The log following the execution of FlywayExampleApplication is grim reading: 2018-04-16 20:23:16.992 ERROR 5868 --- [ main] o.s.boot.SpringApplication : Application run failed

Looking further in the logs we find a stack trace where the cause is: java.lang.IllegalStateException: Cannot find migrations location in: [classpath:db/migration] (please add migrations or check your Flyway configuration)

Okay, let's add some migrations! Under the default directory src/main/db/migrations we create a simple file called V1.0__init.sql:

  name varchar(255) not null

When running the application once more we can clearly see that the migrations have been run:

2018-04-16 20:30:05.665  INFO 16424 --- [  main] o.f.c.internal.database.DatabaseFactory  : Database: jdbc:h2:mem:testdb (H2 1.4)
2018-04-16 20:30:05.840  INFO 16424 --- [  main] o.f.core.internal.command.DbValidate     : Successfully validated 1 migration (execution time 00:00.033s)
2018-04-16 20:30:05.867  INFO 16424 --- [  main] o.f.c.i.s.JdbcTableSchemaHistory         : Creating Schema History table: "PUBLIC"."flyway_schema_history"
2018-04-16 20:30:05.912  INFO 16424 --- [  main] o.f.core.internal.command.DbMigrate      : Current version of schema "PUBLIC": << Empty Schema >>
2018-04-16 20:30:05.913  INFO 16424 --- [  main] o.f.core.internal.command.DbMigrate      : Migrating schema "PUBLIC" to version 1.0 - init database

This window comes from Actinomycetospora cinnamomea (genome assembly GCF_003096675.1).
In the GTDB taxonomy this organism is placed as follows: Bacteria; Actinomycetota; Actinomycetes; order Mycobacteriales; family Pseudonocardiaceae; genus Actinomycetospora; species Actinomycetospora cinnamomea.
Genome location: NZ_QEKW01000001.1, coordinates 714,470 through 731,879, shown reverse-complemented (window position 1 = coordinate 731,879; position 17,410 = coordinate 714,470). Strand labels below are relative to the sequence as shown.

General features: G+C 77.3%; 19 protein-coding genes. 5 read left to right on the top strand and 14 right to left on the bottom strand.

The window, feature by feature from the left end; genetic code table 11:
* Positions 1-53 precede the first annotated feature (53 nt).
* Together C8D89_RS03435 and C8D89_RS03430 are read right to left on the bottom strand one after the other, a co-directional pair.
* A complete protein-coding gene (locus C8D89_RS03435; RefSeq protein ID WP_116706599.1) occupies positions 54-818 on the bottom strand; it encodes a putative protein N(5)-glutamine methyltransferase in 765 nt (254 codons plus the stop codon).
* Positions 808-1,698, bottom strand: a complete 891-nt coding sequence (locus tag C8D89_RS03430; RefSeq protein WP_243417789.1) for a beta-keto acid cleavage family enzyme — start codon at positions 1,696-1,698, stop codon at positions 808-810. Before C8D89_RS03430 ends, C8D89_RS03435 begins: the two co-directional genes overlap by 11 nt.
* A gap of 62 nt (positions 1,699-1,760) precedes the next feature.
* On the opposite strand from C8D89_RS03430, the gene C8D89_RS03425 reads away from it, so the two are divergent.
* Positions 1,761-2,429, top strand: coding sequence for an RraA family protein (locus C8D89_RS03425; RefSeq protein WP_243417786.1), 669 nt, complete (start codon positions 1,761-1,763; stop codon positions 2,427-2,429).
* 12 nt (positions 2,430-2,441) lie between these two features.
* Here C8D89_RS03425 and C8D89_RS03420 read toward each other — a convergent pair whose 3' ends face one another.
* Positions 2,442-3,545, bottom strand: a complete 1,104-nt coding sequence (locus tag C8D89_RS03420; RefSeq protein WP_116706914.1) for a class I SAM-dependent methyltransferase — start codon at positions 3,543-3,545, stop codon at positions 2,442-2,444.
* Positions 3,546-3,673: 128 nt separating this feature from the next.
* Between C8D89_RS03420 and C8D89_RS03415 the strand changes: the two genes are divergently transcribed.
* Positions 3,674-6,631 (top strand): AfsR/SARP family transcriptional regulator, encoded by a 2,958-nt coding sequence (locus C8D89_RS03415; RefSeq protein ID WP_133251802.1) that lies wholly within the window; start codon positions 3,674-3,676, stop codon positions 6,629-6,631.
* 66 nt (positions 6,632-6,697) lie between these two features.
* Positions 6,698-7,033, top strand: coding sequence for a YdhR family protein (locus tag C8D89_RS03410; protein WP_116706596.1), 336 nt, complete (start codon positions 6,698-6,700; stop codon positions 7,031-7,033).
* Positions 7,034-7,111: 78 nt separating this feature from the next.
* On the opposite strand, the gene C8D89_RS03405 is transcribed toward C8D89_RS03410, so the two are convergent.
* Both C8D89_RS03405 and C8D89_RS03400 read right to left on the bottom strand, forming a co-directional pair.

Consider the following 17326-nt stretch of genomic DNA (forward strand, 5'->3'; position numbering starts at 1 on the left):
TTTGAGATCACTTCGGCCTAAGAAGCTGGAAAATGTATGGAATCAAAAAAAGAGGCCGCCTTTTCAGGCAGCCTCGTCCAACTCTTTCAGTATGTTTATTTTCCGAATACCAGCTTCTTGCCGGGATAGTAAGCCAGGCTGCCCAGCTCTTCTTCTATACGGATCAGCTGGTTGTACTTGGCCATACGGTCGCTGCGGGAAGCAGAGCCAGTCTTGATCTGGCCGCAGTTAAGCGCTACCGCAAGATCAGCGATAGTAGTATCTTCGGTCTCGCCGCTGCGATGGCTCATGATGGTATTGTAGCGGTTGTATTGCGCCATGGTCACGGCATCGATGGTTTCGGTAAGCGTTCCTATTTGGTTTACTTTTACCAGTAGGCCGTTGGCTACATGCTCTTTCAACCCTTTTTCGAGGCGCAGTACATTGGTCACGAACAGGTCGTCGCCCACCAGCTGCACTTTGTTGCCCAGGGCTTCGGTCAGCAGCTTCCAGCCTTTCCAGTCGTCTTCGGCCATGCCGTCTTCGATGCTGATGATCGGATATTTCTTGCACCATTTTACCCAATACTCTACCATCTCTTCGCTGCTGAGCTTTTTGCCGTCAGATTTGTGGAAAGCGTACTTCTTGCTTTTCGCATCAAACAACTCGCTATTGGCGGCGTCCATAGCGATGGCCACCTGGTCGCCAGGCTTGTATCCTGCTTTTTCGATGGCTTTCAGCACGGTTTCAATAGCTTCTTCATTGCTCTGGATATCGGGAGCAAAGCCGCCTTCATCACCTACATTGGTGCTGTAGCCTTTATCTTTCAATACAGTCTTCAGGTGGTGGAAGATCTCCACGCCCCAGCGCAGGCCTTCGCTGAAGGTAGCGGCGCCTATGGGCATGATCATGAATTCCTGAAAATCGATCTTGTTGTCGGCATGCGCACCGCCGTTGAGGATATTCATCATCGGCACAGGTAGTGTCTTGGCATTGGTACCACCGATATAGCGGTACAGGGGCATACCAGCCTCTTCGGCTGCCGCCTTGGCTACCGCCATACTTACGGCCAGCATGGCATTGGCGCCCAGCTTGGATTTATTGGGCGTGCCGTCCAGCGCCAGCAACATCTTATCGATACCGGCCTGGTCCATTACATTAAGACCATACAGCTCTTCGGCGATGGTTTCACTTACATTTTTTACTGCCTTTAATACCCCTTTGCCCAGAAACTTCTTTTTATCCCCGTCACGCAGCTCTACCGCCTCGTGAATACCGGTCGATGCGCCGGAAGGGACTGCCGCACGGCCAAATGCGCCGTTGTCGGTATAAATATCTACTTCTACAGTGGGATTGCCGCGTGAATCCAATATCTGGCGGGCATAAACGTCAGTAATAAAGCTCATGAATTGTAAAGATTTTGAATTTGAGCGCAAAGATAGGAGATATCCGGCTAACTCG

2018-04-16 20:30:05.932  INFO 16424 --- [  main] o.f.core.internal.command.DbMigrate      : Successfully applied 1 migration to schema "PUBLIC" (execution time 00:00.075s)

Great, now what?

So, the application started successfully and everything is good. Time to destroy that illusion.

In we add a new field, which by default maps to a column in our table. Let's call the field yearFounded. Restarting the application will once again make the validation fail, and hibernate tells us what's wrong: Caused by: org.hibernate.tool.schema.spi.SchemaManagementException: Schema-validation: missing column [founded_year] in table [team]. We need to update our table in order to match our entity.


To fix this we'll add another file: V1.1__Add_yearFounded_column_to_team.sql

ADD year_founded BIGINT NOT NULL;

During application startup we can see that Flyway applies our migration:

2018-04-16 20:41:39.847  INFO 22352 --- [  main] o.f.core.internal.command.DbMigrate      : Migrating schema "PUBLIC" to version 1.1 - Add foundedYear column to team

And the application is up and running!

Running the query: select "version", "description" from "flyway_schema_history" we can clearly see that Flyway has applied the migrations we supplied under db/migration.


Adding additional migrations and advanced cases will now be, if not trivial, easier. By using Flyway integrated in our application we solved some of the difficulties I've had throughout my career. Some of the issues covered include:

  • Maintain and version control our migrations
  • Let a tool apply the database migrations
  • Find issues early in the development cycle

As with everything else, it's not the perfect tool/system, but for most cases it gets the job done in a peaceful manner. The best way is to find out for yourself and make up your own mind on what you and your team prefer. It's better than waking up after doing a release wondering if you actually ran the database clean-up script you were supposed to.